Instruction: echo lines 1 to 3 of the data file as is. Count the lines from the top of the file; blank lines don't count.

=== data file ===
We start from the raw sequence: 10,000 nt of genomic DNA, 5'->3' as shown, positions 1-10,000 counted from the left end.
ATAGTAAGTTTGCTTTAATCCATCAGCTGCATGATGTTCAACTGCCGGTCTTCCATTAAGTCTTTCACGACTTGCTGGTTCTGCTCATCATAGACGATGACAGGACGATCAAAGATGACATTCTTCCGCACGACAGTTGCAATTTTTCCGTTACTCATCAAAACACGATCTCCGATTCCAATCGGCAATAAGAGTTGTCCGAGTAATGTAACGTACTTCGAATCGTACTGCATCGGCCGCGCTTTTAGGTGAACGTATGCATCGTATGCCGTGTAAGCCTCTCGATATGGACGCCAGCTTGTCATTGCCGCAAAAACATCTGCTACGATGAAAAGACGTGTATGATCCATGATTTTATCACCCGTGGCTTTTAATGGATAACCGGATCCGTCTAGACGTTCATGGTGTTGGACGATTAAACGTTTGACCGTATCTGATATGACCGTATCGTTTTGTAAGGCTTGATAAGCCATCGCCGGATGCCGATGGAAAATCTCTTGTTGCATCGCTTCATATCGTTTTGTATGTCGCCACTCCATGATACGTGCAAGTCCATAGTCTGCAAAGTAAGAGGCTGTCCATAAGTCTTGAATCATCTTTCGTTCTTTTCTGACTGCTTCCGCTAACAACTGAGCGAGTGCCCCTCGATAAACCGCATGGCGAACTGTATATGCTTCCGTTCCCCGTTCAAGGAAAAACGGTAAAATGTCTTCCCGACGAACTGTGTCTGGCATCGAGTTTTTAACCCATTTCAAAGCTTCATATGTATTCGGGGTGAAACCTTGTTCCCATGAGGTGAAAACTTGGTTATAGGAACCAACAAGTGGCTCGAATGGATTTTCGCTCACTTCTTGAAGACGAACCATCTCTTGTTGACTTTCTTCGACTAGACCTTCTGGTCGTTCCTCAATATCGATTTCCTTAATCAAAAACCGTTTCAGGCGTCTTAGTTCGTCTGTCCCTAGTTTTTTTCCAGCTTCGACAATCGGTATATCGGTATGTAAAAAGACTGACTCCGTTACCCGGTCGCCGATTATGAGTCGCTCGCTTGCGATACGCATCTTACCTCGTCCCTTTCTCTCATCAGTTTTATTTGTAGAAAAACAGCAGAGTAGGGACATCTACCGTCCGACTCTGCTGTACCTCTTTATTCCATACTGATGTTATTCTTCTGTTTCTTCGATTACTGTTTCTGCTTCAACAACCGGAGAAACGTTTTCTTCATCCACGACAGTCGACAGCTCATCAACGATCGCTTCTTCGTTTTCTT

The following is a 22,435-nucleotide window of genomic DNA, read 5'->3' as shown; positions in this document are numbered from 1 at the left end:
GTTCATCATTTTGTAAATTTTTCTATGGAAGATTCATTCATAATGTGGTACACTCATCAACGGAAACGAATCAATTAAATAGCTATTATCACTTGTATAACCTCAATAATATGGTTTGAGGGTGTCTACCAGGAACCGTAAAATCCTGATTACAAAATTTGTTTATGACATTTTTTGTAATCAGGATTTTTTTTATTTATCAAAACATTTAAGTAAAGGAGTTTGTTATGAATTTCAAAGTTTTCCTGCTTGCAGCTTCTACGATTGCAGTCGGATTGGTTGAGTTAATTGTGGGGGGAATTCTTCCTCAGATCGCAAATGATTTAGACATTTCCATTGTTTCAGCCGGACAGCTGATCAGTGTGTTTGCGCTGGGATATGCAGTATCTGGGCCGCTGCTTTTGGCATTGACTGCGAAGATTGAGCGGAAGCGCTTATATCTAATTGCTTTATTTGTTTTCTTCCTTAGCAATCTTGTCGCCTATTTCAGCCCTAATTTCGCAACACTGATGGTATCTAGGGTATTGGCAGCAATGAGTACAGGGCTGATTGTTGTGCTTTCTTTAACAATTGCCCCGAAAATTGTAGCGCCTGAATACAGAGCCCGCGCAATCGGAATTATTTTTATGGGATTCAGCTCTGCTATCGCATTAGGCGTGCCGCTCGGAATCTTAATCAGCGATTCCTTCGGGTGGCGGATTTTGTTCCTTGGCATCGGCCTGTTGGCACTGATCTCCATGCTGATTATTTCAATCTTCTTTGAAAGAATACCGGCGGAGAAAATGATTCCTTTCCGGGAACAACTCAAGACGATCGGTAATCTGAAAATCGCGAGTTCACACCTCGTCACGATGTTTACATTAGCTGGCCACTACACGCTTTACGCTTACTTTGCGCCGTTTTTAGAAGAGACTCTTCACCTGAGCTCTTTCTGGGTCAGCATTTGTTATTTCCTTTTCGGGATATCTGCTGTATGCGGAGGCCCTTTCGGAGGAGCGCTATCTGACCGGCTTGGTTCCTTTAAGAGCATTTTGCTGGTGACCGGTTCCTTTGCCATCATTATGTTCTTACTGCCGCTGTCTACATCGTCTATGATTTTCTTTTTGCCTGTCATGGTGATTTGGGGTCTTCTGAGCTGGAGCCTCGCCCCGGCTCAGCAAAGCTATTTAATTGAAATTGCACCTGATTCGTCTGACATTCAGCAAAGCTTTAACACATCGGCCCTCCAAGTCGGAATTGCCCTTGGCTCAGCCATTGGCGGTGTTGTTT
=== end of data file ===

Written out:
We start from the raw sequence: 10,000 nt of genomic DNA, 5'->3' as shown, positions 1-10,000 counted from the left end.
ATAGTAAGTTTGCTTTAATCCATCAGCTGCATGATGTTCAACTGCCGGTCTTCCATTAAGTCTTTCACGACTTGCTGGTTCTGCTCATCATAGACGATGACAGGACGATCAAAGATGACATTCTTCCGCACGACAGTTGCAATTTTTCCGTTACTCATCAAAACACGATCTCCGATTCCAATCGGCAATAAGAGTTGTCCGAGTAATGTAACGTACTTCGAATCGTACTGCATCGGCCGCGCTTTTAGGTGAACGTATGCATCGTATGCCGTGTAAGCCTCTCGATATGGACGCCAGCTTGTCATTGCCGCAAAAACATCTGCTACGATGAAAAGACGTGTATGATCCATGATTTTATCACCCGTGGCTTTTAATGGATAACCGGATCCGTCTAGACGTTCATGGTGTTGGACGATTAAACGTTTGACCGTATCTGATATGACCGTATCGTTTTGTAAGGCTTGATAAGCCATCGCCGGATGCCGATGGAAAATCTCTTGTTGCATCGCTTCATATCGTTTTGTATGTCGCCACTCCATGATACGTGCAAGTCCATAGTCTGCAAAGTAAGAGGCTGTCCATAAGTCTTGAATCATCTTTCGTTCTTTTCTGACTGCTTCCGCTAACAACTGAGCGAGTGCCCCTCGATAAACCGCATGGCGAACTGTATATGCTTCCGTTCCCCGTTCAAGGAAAAACGGTAAAATGTCTTCCCGACGAACTGTGTCTGGCATCGAGTTTTTAACCCATTTCAAAGCTTCATATGTATTCGGGGTGAAACCTTGTTCCCATGAGGTGAAAACTTGGTTATAGGAACCAACAAGTGGCTCGAATGGATTTTCGCTCACTTCTTGAAGACGAACCATCTCTTGTTGACTTTCTTCGACTAGACCTTCTGGTCGTTCCTCAATATCGATTTCCTTAATCAAAAACCGTTTCAGGCGTCTTAGTTCGTCTGTCCCTAGTTTTTTTCCAGCTTCGACAATCGGTATATCGGTATGTAAAAAGACTGACTCCGTTACCCGGTCGCCGATTATGAGTCGCTCGCTTGCGATACGCATCTTACCTCGTCCCTTTCTCTCATCAGTTTTATTTGTAGAAAAACAGCAGAGTAGGGACATCTACCGTCCGACTCTGCTGTACCTCTTTATTCCATACTGATGTTATTCTTCTGTTTCTTCGATTACTGTTTCTGCTTCAACAACCGGAGAAACGTTTTCTTCATCCACGACAGTCGACAGCTCATCAACGATCGCTTCTTCGTTTTCTT

The following is a 22,435-nucleotide window of genomic DNA, read 5'->3' as shown; positions in this document are numbered from 1 at the left end: